. There is increasing evidence that “silent” mutations that do not alter the amino-acid composition of a gene product can affect transcription, splicing, or mRNA transport. The synonymous mutations do not alter mRNA levels, but they could influence RNA stability and change the rate of protein synthesis and thus cause a protein to fold into a alternative structure 
. Thus, they would have phenotypic effects with clinically important consequences 
Prediction analyses showed that the mutations in the core gene induce conformational changes in the internal loop of SL248 and in the apical loop of SL332 of HCV RNA, compared to HCV-1a RNA from patients with a normal anti-core response. Since SL248 contains codons 85–87 implicated in internal initiation of translation and production of the core+1/ARFP 
, such conformational changes could affect translation initiation within the core-coding region and favour the synthesis of the core+1/ARFP. The analyses of cloned HCV RNA also showed that although the nucleotide sequence spanning codons 85–87 was not altered, nucleotide changes at position 317 (CC to AT) resulted in a conformational change of the RNA structure that shifts AUG-85 from a stem into an internal loop. Such a change may favour the initiation of translation at position 85. Indeed, we detected an increased level of core+1/ARFP-LUC expression in transiently transfected mammalian cells when the sequence contained these mutations ().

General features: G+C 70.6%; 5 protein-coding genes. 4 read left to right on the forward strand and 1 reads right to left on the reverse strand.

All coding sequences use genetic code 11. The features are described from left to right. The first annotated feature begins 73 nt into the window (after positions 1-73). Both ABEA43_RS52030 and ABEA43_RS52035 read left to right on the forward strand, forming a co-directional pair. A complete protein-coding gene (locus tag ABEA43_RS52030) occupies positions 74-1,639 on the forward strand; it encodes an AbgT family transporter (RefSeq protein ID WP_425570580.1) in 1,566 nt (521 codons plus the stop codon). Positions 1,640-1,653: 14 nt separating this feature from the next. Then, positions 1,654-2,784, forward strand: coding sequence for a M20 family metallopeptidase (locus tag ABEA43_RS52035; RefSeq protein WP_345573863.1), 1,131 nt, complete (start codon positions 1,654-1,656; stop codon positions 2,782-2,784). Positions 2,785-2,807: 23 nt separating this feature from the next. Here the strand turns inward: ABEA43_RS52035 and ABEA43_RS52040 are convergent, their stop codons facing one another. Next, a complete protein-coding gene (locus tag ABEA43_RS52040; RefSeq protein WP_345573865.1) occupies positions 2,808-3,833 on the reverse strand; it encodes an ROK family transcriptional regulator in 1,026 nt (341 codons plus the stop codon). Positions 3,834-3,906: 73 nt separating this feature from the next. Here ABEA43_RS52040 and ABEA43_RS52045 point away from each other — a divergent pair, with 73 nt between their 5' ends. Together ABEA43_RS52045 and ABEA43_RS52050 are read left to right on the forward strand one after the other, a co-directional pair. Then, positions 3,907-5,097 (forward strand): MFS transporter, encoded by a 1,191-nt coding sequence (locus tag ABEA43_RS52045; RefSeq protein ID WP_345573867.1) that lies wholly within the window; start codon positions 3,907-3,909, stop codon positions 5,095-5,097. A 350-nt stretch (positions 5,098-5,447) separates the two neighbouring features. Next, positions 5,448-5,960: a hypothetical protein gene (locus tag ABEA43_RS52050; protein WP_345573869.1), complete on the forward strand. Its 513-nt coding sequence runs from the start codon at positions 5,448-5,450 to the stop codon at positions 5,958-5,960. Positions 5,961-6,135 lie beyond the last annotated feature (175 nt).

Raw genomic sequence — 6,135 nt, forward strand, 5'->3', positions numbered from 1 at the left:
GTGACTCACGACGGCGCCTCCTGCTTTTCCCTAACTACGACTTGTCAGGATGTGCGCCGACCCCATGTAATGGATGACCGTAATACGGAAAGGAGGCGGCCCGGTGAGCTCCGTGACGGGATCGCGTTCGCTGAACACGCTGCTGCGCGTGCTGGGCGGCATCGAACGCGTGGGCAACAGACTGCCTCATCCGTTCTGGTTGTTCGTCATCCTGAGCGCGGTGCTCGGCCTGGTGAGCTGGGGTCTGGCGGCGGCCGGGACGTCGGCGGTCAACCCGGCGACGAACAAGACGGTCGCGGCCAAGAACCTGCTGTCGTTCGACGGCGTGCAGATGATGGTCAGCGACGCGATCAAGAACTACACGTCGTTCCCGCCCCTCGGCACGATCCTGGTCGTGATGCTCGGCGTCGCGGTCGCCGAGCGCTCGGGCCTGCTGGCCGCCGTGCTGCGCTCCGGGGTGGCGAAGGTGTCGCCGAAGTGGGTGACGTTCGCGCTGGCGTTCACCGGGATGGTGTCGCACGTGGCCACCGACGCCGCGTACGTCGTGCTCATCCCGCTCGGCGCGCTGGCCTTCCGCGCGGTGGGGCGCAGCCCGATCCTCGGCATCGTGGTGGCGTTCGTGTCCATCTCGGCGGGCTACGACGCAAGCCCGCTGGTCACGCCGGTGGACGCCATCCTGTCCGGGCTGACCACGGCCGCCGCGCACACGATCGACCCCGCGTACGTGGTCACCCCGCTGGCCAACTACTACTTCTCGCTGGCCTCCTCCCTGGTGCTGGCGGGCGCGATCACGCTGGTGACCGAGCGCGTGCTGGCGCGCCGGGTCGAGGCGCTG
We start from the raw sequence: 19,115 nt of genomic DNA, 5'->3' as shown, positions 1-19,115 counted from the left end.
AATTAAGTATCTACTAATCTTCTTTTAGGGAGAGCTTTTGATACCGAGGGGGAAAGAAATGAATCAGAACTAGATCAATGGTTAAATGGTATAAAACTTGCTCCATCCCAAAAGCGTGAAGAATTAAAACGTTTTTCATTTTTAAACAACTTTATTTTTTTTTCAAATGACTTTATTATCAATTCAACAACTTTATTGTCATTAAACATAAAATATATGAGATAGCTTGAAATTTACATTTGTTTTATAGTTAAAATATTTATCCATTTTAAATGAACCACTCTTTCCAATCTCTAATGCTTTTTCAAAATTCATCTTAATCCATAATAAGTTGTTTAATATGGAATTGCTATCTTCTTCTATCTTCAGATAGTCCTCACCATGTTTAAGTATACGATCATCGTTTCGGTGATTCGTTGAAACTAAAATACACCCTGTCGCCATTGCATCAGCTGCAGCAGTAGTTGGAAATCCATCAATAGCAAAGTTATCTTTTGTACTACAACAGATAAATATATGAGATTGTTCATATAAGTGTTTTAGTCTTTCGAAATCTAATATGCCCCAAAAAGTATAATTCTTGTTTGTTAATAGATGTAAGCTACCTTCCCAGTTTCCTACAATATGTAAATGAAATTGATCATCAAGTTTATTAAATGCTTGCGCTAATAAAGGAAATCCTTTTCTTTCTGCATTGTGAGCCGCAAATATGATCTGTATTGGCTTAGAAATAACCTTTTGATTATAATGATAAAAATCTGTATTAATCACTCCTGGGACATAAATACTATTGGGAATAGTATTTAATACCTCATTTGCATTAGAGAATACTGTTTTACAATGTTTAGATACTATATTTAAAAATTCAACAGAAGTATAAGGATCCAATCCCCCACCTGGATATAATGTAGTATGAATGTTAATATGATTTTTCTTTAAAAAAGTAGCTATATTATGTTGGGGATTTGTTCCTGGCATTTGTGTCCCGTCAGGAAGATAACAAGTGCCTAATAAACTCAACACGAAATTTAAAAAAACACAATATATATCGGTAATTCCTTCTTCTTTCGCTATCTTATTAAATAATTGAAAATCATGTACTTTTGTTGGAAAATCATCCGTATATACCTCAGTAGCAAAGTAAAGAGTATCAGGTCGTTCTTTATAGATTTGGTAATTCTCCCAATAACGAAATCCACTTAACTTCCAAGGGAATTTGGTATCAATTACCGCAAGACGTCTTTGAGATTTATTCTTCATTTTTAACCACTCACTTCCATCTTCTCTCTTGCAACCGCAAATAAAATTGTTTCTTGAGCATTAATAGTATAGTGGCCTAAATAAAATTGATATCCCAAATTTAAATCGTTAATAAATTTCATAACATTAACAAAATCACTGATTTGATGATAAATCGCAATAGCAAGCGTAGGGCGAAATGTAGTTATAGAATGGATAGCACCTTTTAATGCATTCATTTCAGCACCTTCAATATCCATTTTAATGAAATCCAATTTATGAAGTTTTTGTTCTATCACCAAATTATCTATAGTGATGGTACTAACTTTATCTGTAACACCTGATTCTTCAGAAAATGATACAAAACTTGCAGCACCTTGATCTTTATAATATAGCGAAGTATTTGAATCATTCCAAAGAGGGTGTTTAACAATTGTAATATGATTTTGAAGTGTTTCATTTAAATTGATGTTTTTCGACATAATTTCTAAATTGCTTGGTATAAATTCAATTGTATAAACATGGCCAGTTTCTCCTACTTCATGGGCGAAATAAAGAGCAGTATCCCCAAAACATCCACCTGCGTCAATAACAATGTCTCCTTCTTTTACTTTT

Our findings suggest that the absence of detectable anti-core antibodies, and the production of a strong anti-core+1/ARFP response, can be related to specific nucleotide motifs or mutations in the core and ARFP/core+1-coding region. Thus, in patients harbouring RNA with such motifs/mutations, efficient internal translation initiation at AUG-85 probably leads to the production of higher levels of core+1/ARFP. Core+1/ARFP is considered to be a short–lived and very labile protein 
, thus it can also be hypothesized that core+1/ARFP bearing these alterations would be of increased stability in the core-antibody negative patients.
It is noteworthy that, although core+1/ARFP is conserved amongst different HCV genotypes, the length of core+1/ARFP appears to be genotype-specific: by database analyses the longest form of core+1/ARFP has been deduced to be that of the 1a genotype 
. In agreement with this, the three Cambodian patients in question harboured genotype 1a HCV.